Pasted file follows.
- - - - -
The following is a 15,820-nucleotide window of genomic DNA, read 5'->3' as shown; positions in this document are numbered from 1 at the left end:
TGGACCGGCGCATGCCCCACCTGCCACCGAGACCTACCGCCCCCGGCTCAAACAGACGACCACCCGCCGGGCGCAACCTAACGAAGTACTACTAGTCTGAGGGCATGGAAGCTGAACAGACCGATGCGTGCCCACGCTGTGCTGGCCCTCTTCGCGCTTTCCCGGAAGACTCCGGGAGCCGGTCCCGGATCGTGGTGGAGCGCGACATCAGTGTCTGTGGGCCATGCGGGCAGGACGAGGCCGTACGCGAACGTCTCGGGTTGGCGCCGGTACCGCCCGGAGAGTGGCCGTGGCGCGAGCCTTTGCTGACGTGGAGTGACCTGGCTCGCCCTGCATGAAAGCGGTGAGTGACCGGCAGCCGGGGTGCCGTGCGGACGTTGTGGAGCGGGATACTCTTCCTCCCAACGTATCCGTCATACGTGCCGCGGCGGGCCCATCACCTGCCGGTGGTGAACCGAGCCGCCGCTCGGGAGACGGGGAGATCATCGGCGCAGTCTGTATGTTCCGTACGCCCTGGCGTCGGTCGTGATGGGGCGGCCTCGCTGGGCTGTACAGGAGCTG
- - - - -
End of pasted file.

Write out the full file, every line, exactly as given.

The following is a 15,820-nucleotide window of genomic DNA, read 5'->3' as shown; positions in this document are numbered from 1 at the left end:
TGGACCGGCGCATGCCCCACCTGCCACCGAGACCTACCGCCCCCGGCTCAAACAGACGACCACCCGCCGGGCGCAACCTAACGAAGTACTACTAGTCTGAGGGCATGGAAGCTGAACAGACCGATGCGTGCCCACGCTGTGCTGGCCCTCTTCGCGCTTTCCCGGAAGACTCCGGGAGCCGGTCCCGGATCGTGGTGGAGCGCGACATCAGTGTCTGTGGGCCATGCGGGCAGGACGAGGCCGTACGCGAACGTCTCGGGTTGGCGCCGGTACCGCCCGGAGAGTGGCCGTGGCGCGAGCCTTTGCTGACGTGGAGTGACCTGGCTCGCCCTGCATGAAAGCGGTGAGTGACCGGCAGCCGGGGTGCCGTGCGGACGTTGTGGAGCGGGATACTCTTCCTCCCAACGTATCCGTCATACGTGCCGCGGCGGGCCCATCACCTGCCGGTGGTGAACCGAGCCGCCGCTCGGGAGACGGGGAGATCATCGGCGCAGTCTGTATGTTCCGTACGCCCTGGCGTCGGTCGTGATGGGGCGGCCTCGCTGGGCTGTACAGGAGCTG